I was expecting my first baby when we moved here in early 1981, but despite my pregnancy and then our having a newborn, within that same year I’d added two of the owls and the Boreal Chickadee to my lifelist. It took a few years longer to luck into finally seeing a Boreal Owl, but even before that I’d experienced their magic. In 1983, a former Duluth doctor named Benton Basham was working on a Big Year and asked Kim Eckert to take him to a Boreal Owl. Benton was aiming to break the 700-species-in-a-single-year barrier as well as the all-time record for a Big Year. To accomplish this, he needed to minimize how many days he spent looking for each rare bird, which is why he asked Kim to take him out for Boreal Owl in April. And Kim generously invited me to come along to the Gunflint Trail with them.

That beautiful evening is seared into my memory. Northern lights streamed in the sky in the most beautiful display I’d ever seen. In the ethereal brightness, an American Woodcock performed his skydance over and over, long into the night. After each flight, he alighted on the roadside right in front of us, the first time I’d ever actually watched a woodcock peent. And over and above the woodcock’s peents, from deep within the shadowed forest rang out a Boreal Owl’s sharp calls. That was before the American Birding Association allowed people to count heard-only birds on our official lifelists, but the joy of the evening was too intense for me to care about that.

I finally added Boreal Owl to my lifelist on February 1, 1987, when my friend Vada Rudolph discovered one in Saginaw. We’ve had a few irruption years since then, when they’ve descended on the Northland in large numbers, so I’ve even been able to see one once in my own backyard.

During the years I was rehabbing, I held many Boreal Owls in my own hands. My best experience was when someone brought me one in March 1996, the night before the manuscript for my book Sharing the Wonder of Birds with Kids was due at the publisher, when I was also to head out for Nebraska to watch Sandhill Cranes. I was up all night with the little owl on my lap at the computer. First he needed fluids and then I started feeding him Gerber strained chicken while I tried to make the final edits to my book, getting up frequently to clean off my goopy keyboard. In the morning, after never getting to bed, I dropped off my manuscript and then headed toward Nebraska, dropping off the owl at the Raptor Center in the Twin Cities en route. Someone from the Raptor Center later told me that of several emaciated Boreal Owls brought to them that year, mine was the only one who survived.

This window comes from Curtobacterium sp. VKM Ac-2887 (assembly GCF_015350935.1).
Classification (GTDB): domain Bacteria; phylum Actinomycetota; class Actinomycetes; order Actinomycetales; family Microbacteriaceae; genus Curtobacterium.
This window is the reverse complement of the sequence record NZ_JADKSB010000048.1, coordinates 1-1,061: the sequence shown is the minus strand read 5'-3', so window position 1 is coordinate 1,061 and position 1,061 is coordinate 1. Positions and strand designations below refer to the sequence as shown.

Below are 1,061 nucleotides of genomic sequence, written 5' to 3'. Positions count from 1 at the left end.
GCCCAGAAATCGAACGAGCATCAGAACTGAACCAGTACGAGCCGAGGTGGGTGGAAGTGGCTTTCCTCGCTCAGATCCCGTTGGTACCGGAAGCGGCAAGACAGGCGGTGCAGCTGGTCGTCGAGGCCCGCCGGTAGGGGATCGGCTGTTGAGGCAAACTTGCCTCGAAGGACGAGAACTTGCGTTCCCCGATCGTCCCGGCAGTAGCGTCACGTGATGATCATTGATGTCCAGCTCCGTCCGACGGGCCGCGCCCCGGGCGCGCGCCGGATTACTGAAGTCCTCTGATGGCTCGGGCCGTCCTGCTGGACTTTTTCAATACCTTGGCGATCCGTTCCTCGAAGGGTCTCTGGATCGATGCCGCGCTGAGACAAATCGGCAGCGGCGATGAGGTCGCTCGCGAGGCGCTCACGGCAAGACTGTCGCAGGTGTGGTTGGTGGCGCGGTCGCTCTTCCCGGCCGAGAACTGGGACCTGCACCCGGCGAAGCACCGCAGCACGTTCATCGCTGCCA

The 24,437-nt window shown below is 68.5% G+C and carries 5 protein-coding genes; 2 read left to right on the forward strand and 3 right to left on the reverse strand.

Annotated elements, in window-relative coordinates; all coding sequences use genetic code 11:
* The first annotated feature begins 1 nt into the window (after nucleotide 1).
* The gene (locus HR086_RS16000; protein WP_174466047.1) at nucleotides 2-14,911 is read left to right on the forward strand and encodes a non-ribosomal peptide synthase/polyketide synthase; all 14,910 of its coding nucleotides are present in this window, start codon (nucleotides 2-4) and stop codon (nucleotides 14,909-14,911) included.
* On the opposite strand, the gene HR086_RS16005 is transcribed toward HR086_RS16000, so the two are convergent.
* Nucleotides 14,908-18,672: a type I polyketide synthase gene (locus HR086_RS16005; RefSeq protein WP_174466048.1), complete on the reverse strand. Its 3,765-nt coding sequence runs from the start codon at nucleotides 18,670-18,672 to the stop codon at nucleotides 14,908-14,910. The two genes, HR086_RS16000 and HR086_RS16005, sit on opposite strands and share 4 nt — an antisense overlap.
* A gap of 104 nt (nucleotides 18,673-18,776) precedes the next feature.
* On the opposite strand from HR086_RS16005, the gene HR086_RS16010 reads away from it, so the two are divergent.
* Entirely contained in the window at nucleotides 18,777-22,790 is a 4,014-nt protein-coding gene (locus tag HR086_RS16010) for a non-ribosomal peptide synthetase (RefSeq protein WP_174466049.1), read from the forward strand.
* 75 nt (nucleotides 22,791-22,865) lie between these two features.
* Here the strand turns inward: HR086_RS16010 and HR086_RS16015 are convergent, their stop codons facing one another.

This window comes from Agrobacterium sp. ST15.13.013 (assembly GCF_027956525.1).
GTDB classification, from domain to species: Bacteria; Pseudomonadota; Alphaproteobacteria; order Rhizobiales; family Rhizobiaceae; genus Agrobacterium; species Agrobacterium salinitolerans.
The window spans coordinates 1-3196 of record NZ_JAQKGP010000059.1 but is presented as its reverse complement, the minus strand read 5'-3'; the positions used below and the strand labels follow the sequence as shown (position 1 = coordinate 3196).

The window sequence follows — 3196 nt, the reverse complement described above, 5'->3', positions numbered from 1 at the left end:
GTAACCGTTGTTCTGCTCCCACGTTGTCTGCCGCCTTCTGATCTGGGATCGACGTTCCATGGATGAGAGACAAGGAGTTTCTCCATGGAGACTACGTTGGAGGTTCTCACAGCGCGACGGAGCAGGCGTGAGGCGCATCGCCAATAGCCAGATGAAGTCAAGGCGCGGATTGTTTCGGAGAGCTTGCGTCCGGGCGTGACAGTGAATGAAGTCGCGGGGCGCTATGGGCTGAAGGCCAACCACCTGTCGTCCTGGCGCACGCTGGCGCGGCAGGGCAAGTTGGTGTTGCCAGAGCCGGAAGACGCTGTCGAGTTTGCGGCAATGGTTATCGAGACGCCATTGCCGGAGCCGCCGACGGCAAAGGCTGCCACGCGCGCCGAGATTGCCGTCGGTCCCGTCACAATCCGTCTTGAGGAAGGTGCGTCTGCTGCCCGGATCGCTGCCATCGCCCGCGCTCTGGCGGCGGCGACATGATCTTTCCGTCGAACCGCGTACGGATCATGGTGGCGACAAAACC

Billie Anderson and me with Boreal Owl
Billie Anderson and me with the Boreal Owl I helped in 1996

Anyway, six years after moving here, I’d seen all my target birds, but long after life birds have been few and far between, I’ve loved living in this wonderful area characterized by the most haunting species of owls, the most beautiful of breeding warblers, and a host of other birds that make me feel part of one of the loveliest avian communities in the world.

Friday, February 15, 2013

Boreal Owl update

Boreal Owl
Boreal Owl seen on Superb Owl Sunday

I recently wrote about a Boreal Owl Russ and I watched on Super Bowl Sunday—or what I call Superb Owl Sunday. Birders from as far as Scotland have been descending on Duluth to see these birds, and Sam Cook wrote about them in a Sunday Duluth News Tribune.
All the attention and all the birders have been making drives down Highway 61 more interesting than usual. In the same way that Turkey Vultures locate good thermals by watching for other Turkey Vultures already floating on them, birders sometimes locate good birds by watching for other birders already looking at them. It’s way easier to spot a dozen birders gathered on the roadside, binoculars, spotting scopes, and cameras pointed at a 10-inch cryptically-colored bird, than to notice that tiny camouflaged mite in the first place.

I think it would be impossible for me to have a better time with a Boreal Owl than I already have this year, so I haven’t been searching for them or chasing reported ones down, but it’s been ever so fun and exciting to read about other birders’ sightings, and to forward messages about ones being observed right that minute to out-of-towners who are still searching. The thrill of hearing people’s joyous experiences with these exquisite creatures, often for the first time in many years of birding, has been giving me plenty of vicarious joy. Part of the fun this year comes about thanks to social media—text messages and emails accessed via cell phones are getting more people to the right place at the right time than has ever before been possible. Duluth’s cadre of professional birding guides has been sharing information among themselves, and a couple of them have been at least occasionally keeping me in the loop so I can also help visiting birders.